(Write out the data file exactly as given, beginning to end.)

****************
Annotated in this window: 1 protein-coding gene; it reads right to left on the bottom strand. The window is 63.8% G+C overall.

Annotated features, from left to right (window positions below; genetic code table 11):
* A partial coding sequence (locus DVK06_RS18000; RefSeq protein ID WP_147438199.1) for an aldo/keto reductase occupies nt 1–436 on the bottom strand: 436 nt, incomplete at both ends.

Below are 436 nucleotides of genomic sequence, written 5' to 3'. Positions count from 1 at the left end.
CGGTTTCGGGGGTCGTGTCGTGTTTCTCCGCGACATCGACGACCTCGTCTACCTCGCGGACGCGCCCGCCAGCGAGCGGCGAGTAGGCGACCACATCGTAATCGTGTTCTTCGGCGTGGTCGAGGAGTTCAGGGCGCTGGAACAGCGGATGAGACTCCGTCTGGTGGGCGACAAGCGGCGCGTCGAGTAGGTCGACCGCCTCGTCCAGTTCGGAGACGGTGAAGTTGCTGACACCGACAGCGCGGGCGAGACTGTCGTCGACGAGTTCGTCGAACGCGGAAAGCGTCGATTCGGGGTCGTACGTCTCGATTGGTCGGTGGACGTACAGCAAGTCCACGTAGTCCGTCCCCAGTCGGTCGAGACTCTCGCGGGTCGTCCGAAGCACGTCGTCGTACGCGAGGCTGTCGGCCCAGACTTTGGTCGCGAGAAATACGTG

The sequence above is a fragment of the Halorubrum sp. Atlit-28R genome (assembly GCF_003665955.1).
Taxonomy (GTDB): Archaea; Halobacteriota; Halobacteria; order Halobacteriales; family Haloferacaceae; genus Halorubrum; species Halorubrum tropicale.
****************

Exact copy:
Annotated in this window: 1 protein-coding gene; it reads right to left on the bottom strand. The window is 63.8% G+C overall.

Annotated features, from left to right (window positions below; genetic code table 11):
* A partial coding sequence (locus DVK06_RS18000; RefSeq protein ID WP_147438199.1) for an aldo/keto reductase occupies nt 1–436 on the bottom strand: 436 nt, incomplete at both ends.

Below are 436 nucleotides of genomic sequence, written 5' to 3'. Positions count from 1 at the left end.
CGGTTTCGGGGGTCGTGTCGTGTTTCTCCGCGACATCGACGACCTCGTCTACCTCGCGGACGCGCCCGCCAGCGAGCGGCGAGTAGGCGACCACATCGTAATCGTGTTCTTCGGCGTGGTCGAGGAGTTCAGGGCGCTGGAACAGCGGATGAGACTCCGTCTGGTGGGCGACAAGCGGCGCGTCGAGTAGGTCGACCGCCTCGTCCAGTTCGGAGACGGTGAAGTTGCTGACACCGACAGCGCGGGCGAGACTGTCGTCGACGAGTTCGTCGAACGCGGAAAGCGTCGATTCGGGGTCGTACGTCTCGATTGGTCGGTGGACGTACAGCAAGTCCACGTAGTCCGTCCCCAGTCGGTCGAGACTCTCGCGGGTCGTCCGAAGCACGTCGTCGTACGCGAGGCTGTCGGCCCAGACTTTGGTCGCGAGAAATACGTG

The sequence above is a fragment of the Halorubrum sp. Atlit-28R genome (assembly GCF_003665955.1).
Taxonomy (GTDB): Archaea; Halobacteriota; Halobacteria; order Halobacteriales; family Haloferacaceae; genus Halorubrum; species Halorubrum tropicale.